Cardiff Philharmonic pulls Tchaikovsky from concert programme over Ukraine conflict
10 March 2022, 10:33 | Updated: 29 March 2022, 21:09
The Cardiff Philharmonic Orchestra has pulled the Russian composer’s 1812 Overture from an upcoming concert, saying it felt “inappropriate at this time”.
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The Cardiff Philharmonic Orchestra has faced public backlash after its decision to pull 19th-century Russian composer Pyotr Ilyich Tchaikovsky from a concert due to take place on 18 March.
The original all-Tchaikovsky programme, which included the composer’s 1812 Overture, a piece written in 1880 to memorialise the 1812 defence of Russia against Napoleon, has now been replaced by works from Dvořák, Elgar, and film composer, John Williams. The performance will be taking place at St David’s Hall in Cardiff.
Retitled, ‘Cardiff Philharmonic Orchestra: Classics for All’, a statement from the orchestra on the St David’s Hall website reads: “In light of the recent Russian invasion of Ukraine, Cardiff Philharmonic Orchestra, with the agreement of St David’s Hall, feel the previously advertised programme including the 1812 Overture to be inappropriate at this time.
“The orchestra hope you will continue to support them and enjoy the revised programme.”
In light of recent events, @CdfPhil in agreement with the Hall feel previous programme for Fri 18 March including 1812 Overture to be inappropriate at this time.— St David's Hall (@stdavidshall) March 2, 2022
CPO will now present a Classics For All evening feat John Williams, Dvořák & Elgar.
🎟️🎟️🎟️ https://t.co/unnR2c1Z3p pic.twitter.com/rR1q47TKKg
The Cardiff Philharmonic Orchestra is “Wales’ Foremost Non-Professional Orchestra”, and the ensemble celebrates its 40th birthday this year.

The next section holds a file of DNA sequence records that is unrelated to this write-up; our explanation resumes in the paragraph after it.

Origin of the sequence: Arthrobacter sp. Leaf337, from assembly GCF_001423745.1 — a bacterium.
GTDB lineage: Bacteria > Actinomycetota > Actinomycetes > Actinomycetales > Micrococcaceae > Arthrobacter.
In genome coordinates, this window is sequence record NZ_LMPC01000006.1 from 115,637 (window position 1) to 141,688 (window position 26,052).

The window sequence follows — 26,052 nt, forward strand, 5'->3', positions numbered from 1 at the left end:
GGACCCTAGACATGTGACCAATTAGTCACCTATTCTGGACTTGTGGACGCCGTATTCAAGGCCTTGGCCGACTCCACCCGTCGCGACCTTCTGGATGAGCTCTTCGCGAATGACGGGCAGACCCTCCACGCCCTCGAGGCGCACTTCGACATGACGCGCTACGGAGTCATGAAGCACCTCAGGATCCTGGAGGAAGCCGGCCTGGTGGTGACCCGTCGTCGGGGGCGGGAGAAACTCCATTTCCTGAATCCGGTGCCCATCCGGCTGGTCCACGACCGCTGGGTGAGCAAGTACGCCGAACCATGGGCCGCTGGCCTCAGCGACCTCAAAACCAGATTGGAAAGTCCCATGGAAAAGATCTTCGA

A spokesperson for the orchestra also told The National Wales that a “member of the orchestra has family directly involved in the Ukraine situation and we are trying to respect that situation during the immediate term”.
The orchestra further justified its removal of Tchaikovsky’s works as, “There were also two military-themed pieces as part of the programme – Marche Slave and 1812 Overture – that we felt were particularly inappropriate at this time.”
The full original programme would have opened with Marche Slave, followed by Symphony No. 2 (nicknamed the ‘Little Russian’ – which is considered offensive to Ukrainians), The Sleeping Beauty Suite, and ending with the 1812 Overture, a work which, in the original score, features cannon fire.
The spokesperson added, “Whilst there are no plans to repeat the Tchaikovsky concert at the moment, we have no plans to change our summer and autumn programmes which contain pieces by Rachmaninov, Prokofiev and Rimsky-Korsakov.
“So, in summary, this is a one-off decision made with the best of intentions.”
The move has been met with some criticism on social media, from musicians, politicians, and the general public.
Matt Duss, foreign policy adviser to former US presidential candidate Bernie Sanders, called the move “doubly absurd” noting Tchaikovsky “spent a lot of time in Ukraine, and incorporated a lot of Ukrainian folk music and stories into his work”.
However, some musicians are more understanding of the orchestra’s decision. Classic FM’s Composer in Residence, Debbie Wiseman, said on national radio this morning, “It’s an extremely delicate situation. But of course, it’s very hard when you start targeting historical figures like Tchaikovsky, [because we could] suddenly stop playing all of their music.”
“But of course, music is an incredibly powerful force as we know, and it goes straight to people’s hearts and emotions.
“Therefore I can understand why this particular moment in time, they would feel like not playing [these particular pieces of music]”.